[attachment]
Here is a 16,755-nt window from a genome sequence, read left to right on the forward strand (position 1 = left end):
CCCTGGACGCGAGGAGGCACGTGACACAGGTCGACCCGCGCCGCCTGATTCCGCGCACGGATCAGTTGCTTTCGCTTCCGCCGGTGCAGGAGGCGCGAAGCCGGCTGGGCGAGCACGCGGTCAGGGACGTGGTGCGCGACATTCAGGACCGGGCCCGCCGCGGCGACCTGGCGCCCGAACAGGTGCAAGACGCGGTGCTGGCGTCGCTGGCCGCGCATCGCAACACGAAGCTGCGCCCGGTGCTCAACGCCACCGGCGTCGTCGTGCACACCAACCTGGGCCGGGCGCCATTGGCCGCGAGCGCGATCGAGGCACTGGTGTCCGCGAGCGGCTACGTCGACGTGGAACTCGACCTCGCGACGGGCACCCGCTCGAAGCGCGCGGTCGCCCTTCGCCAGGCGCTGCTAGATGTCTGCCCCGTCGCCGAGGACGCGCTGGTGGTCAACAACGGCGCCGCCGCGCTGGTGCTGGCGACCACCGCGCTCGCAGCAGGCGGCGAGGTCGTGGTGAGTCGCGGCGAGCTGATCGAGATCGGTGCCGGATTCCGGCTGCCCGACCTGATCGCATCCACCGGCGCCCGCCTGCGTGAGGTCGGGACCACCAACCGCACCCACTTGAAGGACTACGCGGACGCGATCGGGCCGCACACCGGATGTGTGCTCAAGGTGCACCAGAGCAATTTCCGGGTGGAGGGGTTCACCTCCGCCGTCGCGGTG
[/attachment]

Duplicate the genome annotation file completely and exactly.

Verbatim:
Here is a 16,755-nt window from a genome sequence, read left to right on the forward strand (position 1 = left end):
CCCTGGACGCGAGGAGGCACGTGACACAGGTCGACCCGCGCCGCCTGATTCCGCGCACGGATCAGTTGCTTTCGCTTCCGCCGGTGCAGGAGGCGCGAAGCCGGCTGGGCGAGCACGCGGTCAGGGACGTGGTGCGCGACATTCAGGACCGGGCCCGCCGCGGCGACCTGGCGCCCGAACAGGTGCAAGACGCGGTGCTGGCGTCGCTGGCCGCGCATCGCAACACGAAGCTGCGCCCGGTGCTCAACGCCACCGGCGTCGTCGTGCACACCAACCTGGGCCGGGCGCCATTGGCCGCGAGCGCGATCGAGGCACTGGTGTCCGCGAGCGGCTACGTCGACGTGGAACTCGACCTCGCGACGGGCACCCGCTCGAAGCGCGCGGTCGCCCTTCGCCAGGCGCTGCTAGATGTCTGCCCCGTCGCCGAGGACGCGCTGGTGGTCAACAACGGCGCCGCCGCGCTGGTGCTGGCGACCACCGCGCTCGCAGCAGGCGGCGAGGTCGTGGTGAGTCGCGGCGAGCTGATCGAGATCGGTGCCGGATTCCGGCTGCCCGACCTGATCGCATCCACCGGCGCCCGCCTGCGTGAGGTCGGGACCACCAACCGCACCCACTTGAAGGACTACGCGGACGCGATCGGGCCGCACACCGGATGTGTGCTCAAGGTGCACCAGAGCAATTTCCGGGTGGAGGGGTTCACCTCCGCCGTCGCGGTG